Cassie LaJeunesse, Campus Carrier Editor-in-Chief
On May 18, donors, students and alumni gathered outside the historic Ford Auditorium for an official groundbreaking ceremony. Since then, construction crews have been at work updating the building, which was originally built in 1928.
According to Todd Bradford, director of strategic property planning, the construction has recently transitioned from work on the inner-workings of the building to finishing touches such as the ceiling. Bradford said that the renovation is expected to be complete by the beginning of spring semester in 2020.
Plans for the project include a redesign of the auditorium interior and lobby space, as well as restoration of historical details of the building. Architects paid particular attention to updating the acoustics of the space, as the auditorium hosts over 40 concerts annually. Aspects of the design such as an enlarged stage, digital lighting and sound systems, acoustical paneling and new seating are hoped to enhance the performance experience for performers and audience members alike.
“Going to a musical performance is going to be an incredible experience when this is finished,” Bradford said. “It’s going to be a fantastic venue for people to go to see multiple types of performance.”
Work on Barnwell Chapel began in March and is expected to be finished by the end of 2019. The chapel, built in 1911, has served as a classroom, wedding venue and church since its original construction but was in need of restoration.
According to Mark Simpson, assistant director of the physical plant, the goal is to restore Barnwell to its original form. In order to achieve this goal with as much accuracy as possible, planners consulted archived photos of the chapel. Among the changes being made to the chapel are window and roof restoration, exterior log replacement, foundation repairs and a new handicapped-accessible entrance.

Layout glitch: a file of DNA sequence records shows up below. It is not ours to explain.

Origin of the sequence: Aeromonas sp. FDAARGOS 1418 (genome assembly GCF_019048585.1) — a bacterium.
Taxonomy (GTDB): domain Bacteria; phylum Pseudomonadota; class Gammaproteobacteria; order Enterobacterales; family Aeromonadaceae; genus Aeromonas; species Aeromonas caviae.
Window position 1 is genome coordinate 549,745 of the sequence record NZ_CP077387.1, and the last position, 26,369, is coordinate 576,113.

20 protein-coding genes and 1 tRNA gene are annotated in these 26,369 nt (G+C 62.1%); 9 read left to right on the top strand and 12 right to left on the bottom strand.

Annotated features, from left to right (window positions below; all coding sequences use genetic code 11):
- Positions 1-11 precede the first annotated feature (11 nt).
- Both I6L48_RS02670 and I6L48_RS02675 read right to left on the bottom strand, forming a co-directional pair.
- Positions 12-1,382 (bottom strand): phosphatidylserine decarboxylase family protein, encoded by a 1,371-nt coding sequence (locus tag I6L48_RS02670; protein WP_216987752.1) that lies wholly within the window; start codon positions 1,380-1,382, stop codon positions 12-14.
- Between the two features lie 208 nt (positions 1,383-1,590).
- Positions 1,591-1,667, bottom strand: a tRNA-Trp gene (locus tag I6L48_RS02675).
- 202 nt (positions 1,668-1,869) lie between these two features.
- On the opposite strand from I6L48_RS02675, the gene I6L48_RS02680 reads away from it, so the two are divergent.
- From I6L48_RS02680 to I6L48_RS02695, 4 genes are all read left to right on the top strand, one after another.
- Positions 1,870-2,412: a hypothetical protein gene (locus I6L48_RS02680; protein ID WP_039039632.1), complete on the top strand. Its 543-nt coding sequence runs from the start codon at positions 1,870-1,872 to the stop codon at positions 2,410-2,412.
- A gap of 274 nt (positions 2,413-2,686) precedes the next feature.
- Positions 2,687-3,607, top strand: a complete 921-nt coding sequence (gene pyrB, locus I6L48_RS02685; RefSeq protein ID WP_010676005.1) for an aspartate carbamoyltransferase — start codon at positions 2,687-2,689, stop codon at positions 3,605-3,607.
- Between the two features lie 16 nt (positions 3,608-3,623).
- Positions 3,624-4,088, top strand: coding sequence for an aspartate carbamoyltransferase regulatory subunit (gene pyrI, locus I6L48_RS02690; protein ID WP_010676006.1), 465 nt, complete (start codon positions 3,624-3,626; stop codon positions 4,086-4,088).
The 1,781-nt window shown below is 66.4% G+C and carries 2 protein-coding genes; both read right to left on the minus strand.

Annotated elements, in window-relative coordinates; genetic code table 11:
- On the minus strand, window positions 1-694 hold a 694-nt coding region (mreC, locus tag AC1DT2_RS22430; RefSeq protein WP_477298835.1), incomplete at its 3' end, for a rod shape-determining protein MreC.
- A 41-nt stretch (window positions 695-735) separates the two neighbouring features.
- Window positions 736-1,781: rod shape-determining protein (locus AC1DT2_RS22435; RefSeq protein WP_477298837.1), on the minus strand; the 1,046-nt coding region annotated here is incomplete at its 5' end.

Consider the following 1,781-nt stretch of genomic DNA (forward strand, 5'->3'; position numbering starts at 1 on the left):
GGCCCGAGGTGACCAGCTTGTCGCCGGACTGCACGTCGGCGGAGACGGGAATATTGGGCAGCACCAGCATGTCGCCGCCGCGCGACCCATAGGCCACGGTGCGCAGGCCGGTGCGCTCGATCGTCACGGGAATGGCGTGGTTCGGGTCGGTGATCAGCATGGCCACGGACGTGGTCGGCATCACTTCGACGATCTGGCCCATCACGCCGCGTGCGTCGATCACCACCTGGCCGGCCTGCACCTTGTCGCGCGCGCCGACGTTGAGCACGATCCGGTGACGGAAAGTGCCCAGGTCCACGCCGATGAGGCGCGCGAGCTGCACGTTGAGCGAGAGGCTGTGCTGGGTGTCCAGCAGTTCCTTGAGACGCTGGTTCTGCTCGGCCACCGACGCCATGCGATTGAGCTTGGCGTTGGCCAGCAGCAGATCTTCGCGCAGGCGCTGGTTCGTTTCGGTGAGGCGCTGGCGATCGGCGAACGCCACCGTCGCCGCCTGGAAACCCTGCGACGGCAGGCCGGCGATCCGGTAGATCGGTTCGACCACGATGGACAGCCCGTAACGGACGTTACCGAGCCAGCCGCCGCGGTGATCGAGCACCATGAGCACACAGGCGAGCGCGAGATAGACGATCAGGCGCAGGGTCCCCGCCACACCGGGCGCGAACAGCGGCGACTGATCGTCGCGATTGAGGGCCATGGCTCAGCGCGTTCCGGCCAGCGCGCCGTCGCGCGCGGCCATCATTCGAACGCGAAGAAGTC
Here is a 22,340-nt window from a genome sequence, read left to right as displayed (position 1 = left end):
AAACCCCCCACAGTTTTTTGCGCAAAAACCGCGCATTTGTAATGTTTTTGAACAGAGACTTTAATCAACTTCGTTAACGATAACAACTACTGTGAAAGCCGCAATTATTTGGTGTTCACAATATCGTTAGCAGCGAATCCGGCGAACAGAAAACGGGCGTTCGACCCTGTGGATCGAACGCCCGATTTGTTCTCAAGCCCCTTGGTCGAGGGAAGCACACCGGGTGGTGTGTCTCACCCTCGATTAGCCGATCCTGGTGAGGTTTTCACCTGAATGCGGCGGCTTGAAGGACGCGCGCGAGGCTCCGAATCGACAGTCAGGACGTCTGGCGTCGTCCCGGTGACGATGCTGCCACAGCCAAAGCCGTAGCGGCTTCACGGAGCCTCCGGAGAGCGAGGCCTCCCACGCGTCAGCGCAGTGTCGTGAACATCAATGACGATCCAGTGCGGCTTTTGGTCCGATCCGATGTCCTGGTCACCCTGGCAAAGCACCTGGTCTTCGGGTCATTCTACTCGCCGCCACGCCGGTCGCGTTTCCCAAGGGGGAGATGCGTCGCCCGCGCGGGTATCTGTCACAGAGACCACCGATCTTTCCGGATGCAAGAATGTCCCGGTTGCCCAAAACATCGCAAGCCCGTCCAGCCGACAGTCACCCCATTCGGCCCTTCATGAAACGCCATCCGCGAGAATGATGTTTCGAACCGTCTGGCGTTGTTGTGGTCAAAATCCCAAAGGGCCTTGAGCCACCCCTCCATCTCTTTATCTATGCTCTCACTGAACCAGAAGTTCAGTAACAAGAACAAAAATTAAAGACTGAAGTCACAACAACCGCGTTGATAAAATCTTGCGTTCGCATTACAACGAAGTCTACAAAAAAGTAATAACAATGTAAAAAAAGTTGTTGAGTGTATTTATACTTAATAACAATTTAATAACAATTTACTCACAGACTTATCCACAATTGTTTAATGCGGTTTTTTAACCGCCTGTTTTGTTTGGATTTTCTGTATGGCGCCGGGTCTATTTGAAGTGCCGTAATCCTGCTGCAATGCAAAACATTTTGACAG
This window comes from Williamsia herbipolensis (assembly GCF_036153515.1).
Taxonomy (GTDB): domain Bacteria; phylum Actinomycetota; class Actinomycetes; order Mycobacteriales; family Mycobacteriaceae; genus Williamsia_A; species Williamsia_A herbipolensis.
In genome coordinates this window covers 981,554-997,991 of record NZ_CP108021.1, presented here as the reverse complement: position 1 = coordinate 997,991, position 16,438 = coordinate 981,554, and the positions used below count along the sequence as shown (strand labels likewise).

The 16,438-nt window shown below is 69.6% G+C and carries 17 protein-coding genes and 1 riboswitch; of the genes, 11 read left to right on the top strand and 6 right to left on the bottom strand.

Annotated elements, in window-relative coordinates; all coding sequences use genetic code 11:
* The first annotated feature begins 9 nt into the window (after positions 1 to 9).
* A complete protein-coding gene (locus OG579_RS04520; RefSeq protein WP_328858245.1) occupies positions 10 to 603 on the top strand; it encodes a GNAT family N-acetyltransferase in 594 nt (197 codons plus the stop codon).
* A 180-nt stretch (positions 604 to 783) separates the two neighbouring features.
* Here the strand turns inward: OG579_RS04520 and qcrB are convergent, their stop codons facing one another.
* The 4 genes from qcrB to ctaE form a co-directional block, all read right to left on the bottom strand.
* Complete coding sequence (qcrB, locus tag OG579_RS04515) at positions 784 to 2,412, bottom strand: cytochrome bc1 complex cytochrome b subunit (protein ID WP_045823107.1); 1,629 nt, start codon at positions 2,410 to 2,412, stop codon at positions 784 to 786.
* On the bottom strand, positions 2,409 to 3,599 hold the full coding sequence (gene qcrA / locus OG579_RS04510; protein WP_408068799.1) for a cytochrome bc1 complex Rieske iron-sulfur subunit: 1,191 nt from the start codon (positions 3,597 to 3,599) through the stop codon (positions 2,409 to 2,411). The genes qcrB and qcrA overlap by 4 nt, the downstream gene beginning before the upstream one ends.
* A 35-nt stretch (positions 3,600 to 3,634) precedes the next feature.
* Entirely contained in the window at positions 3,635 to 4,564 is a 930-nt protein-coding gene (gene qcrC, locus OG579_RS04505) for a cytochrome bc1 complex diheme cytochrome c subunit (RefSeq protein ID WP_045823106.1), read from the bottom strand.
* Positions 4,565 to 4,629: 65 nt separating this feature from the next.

During this year’s Alumni Work Week, held the last week in May, Al Christopher (61c) and a team of alumni workers assisted in the window restoration. This was only one of the Berry touches added to the Barnwell project.
Simpson said that all of the lumber used for the exterior log restoration was cut from slow-growth pines on Berry property, as it was when the chapel was built originally. This added a challenge to the project because it was time-consuming work. Harvesting began last winter.
“It took six months to get that processing done, but it’s worth it that the logs come from Berry,” Simpson said.
The Spires at Berry College
While several historic buildings on campus were updated this summer, construction continued on the brand-new complex for The Spires at Berry College, a continuing care retirement community that broke ground in October of 2018.
According to Monika Lawrence, marketing director for The Spires, the facility is 82 percent reserved and residents are expected to move into their new homes in June of 2020.
Currently, construction crews are working on completing the cottages, 26 stand-alone residences. The Spires complex will also include apartment housing in the lodge buildings, a health center and many other resources for residents. Lawrence anticipates that the entire facility, including finished interiors, will be complete by the end of 2020.
Aside from the residential experience that the community will provide, Lawrence is excited about the opportunities that the facility will create for Berry students. The Spires team anticipates offering about 50 student work jobs in everything from exercise science to hospitality. Beyond these employment opportunities, Lawrence sees potential for Berry students to develop meaningful mentor relationships with residents of The Spires.
“[The residents] are vibrant, active, feisty, intelligent, kind,” Lawrence said. “I think it’s going to bring so much energy to the Rome community. It’s going to be really fun to witness these relationships evolve.”